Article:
Whichever region you are in, Virginia has an impressive culinary scene, with dozens of notable chefs creating inspired dishes from locally sourced ingredients that bring together the best of the Commonwealth's flavors in unique, delicious ways. To showcase the best food in Virginia, we spoke to a few of these chefs, from the award-winning seasoned professionals to the rising stars who have garnered attention in national and even international publications. Follow our "Inside the Kitchen" series as we take a look at all that Eat.Drink.LOVE has to offer in Virginia!
Located in the historic Church Hill neighborhood of Richmond, Virginia, Alewife serves Mid-Atlantic Seafood and celebrates the coastal waters of the Mid-Atlantic region with conservation and sustainability in mind.
Photo Credit: Lee Gregory
Alewife's Chef, Lee Gregory, is a three-time semi-finalist of the James Beard Foundation Award for Mid-Atlantic Best Chef and StarChef Rising Star. Although raised in South Carolina, Chef Gregory has a long culinary history in Virginia, working for five years under Chef Dale Reitzer at Acacia in Richmond before moving to Six Burner, then Mockingbird in Staunton and Blue Light Grill in Charlottesville. Lee returned to Richmond in 2011 to open The Roosevelt in Church Hill, where he was part owner and executive chef from 2011-2018. In 2014, he helped open Bon Air favorite, Southbound, where he is currently co-owner and chef. Alewife is Lee & # 39; s first solo venture.
Want to know more about Alewife and Chef Gregory? Read on to learn about some of his chef secrets, followed by one of Chef Gregory's favorite recipes!
What makes the Central Virginia region unique when it comes to food?
The region is so great because of agriculture and waterways! There are not many places that can take you from the coast to the mountains in just a few hours. It really gives us everything we could ask for as Virginians.
Do you have a few go-to producers, farms or other suppliers where you'd rather get your local ingredients from?
We try to buy as locally as possible, using the middle of the Atlantic Ocean as a blueprint and then narrow it down towards Richmond, the closer the better. We've used several local farmers like Sweet Grass farms and Cabbage Hill, Paul Schofield the mushroom man, and we use water men like the Waltons in Urbanna when they have produce available.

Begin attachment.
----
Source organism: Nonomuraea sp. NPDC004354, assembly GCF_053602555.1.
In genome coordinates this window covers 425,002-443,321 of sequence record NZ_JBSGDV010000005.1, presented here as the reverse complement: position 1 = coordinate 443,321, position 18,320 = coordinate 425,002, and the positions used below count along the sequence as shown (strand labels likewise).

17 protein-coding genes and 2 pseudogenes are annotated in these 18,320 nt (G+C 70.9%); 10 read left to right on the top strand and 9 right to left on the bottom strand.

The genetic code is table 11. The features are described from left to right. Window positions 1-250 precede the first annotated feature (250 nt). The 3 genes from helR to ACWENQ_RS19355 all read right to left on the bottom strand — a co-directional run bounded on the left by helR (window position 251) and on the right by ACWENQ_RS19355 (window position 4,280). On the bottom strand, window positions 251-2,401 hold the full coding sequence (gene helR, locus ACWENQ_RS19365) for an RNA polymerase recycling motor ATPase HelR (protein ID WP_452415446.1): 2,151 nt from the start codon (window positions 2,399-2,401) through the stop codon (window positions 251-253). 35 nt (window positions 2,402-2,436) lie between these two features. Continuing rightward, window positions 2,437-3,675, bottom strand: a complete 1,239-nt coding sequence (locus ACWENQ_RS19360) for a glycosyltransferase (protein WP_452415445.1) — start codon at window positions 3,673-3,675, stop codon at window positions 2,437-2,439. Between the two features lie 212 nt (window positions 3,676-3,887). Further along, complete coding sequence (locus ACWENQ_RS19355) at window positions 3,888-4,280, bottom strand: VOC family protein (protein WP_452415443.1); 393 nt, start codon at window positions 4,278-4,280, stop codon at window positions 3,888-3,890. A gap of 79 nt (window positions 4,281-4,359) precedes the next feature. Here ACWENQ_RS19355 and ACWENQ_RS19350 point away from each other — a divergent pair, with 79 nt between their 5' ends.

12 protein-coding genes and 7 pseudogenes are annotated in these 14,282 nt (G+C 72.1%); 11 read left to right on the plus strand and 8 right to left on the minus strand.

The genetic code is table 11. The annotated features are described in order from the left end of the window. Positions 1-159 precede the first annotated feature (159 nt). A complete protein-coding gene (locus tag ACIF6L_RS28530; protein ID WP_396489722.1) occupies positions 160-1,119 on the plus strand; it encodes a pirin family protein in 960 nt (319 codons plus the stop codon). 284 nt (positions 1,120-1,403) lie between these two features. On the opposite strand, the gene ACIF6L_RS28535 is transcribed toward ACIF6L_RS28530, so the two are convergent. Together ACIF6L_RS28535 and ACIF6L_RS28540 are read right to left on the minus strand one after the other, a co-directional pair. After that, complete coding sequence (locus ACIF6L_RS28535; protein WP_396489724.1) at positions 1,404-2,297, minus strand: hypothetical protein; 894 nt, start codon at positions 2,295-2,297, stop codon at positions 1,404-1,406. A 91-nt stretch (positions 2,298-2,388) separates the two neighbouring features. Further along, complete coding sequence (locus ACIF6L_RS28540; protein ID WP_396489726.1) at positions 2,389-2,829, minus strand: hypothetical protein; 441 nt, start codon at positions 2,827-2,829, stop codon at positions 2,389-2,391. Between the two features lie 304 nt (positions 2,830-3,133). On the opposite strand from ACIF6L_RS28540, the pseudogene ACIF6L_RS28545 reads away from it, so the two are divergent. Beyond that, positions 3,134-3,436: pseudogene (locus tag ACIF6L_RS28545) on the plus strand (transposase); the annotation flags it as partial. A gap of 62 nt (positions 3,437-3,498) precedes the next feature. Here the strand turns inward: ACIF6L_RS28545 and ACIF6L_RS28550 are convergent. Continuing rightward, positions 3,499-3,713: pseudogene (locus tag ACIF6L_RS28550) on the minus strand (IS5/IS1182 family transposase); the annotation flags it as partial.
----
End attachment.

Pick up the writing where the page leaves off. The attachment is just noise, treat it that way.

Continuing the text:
What are some of your favorite Virginia flavors?
I really like roasted fall squashes, mashed, charred and grilled, or roasted and caramelized, and charred cabbage, grilled radicchio, or crispy endive! We also cook with cider!
What is your favorite thing to cook for yourself?
One of my favorite things to eat is braised short ribs, I love it. It's a real guilty pleasure and one of the things I don't eat that often because my family doesn't really like it. So when we have them working, I always try to have a snack with leftovers or crooked end pieces.
Which Virginia craft drink would you pair with this recipe?
I like to stick to cider to drink with food, so crunchy and sour that really diminishes the richness of heavily stewed or slow cooked foods and also a great way to start a meal. I have a supply of Foggy Ridge that I held that would be appropriate.
Where is your favorite vacation spot in Virginia?
My wife is from Hampton Roads, so most of our Virginia vacations or getaways are to the water. Whether it's a trip to Matthews, a day trip to Virginia Beach, or a layover with my in-laws in Williamsburg, for us it's always about the coast. And usually a dock!
Spotlight of the chef's recipe: grilled cabbage with Bottarga, Parmesan cheese and hazelnuts
Photo Credit: Lee Gregory
- 1 cup of Savoy cabbage
- 1 cup of whipped cream
- 1 cup of grated Parmesan cheese
- 2 oz bottarga
- 2 oz hazelnuts, toasted and chopped
- 1 lemon
- Salt and pepper to taste
- 2 tablespoons of olive oil
- Light your grill and let it cook to embers so it doesn't burn the cabbage right away.
- Take your cream and let it cook over medium heat, then whisk in your cheese and mix to incorporate. Season with salt and pepper. Set aside and keep warm.
- Divide the cabbage into quarters, leaving the core in place to keep the cabbage in wedges. Season with salt and pepper, then let it "harden" for 40 minutes and season the cabbage, allowing the moisture to seep out.
- Brush your cabbage evenly in oil, sear and char the cabbage over the embers, then place the cabbage so it doesn't hit the flames directly and let it cook on the stove, about 15 minutes.
- When your cabbage is cooked, transfer to 4 plates, scoop the Parmesan cheese on top and season with lemon zest and lemon juice. Shave the bottarga over it with a micro level or grater. Garnish with the roasted nuts.
Looking for more incredibly tasty recipes from Virginia's top chefs? Stay tuned for more Inside the Kitchen articles and check out these other articles in the Chef series: